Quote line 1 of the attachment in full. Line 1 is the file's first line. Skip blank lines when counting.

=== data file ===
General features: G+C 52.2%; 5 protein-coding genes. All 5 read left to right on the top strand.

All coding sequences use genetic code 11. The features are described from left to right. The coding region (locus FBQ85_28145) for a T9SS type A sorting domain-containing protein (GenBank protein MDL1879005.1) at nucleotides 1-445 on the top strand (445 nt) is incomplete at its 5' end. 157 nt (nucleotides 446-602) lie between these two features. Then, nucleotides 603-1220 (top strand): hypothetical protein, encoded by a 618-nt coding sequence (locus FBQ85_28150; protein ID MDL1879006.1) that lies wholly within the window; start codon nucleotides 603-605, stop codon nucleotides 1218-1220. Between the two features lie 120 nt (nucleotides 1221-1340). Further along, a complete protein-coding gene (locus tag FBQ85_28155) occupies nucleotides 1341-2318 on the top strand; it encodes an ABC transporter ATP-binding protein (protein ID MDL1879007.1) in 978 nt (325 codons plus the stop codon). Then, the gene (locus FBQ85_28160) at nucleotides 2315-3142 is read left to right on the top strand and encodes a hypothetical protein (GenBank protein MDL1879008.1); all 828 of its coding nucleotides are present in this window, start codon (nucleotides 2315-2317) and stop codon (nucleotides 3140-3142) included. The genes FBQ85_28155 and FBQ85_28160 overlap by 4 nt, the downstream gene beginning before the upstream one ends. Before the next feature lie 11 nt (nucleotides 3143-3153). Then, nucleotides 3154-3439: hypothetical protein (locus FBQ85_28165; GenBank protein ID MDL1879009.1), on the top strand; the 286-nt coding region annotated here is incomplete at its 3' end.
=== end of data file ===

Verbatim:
General features: G+C 52.2%; 5 protein-coding genes. All 5 read left to right on the top strand.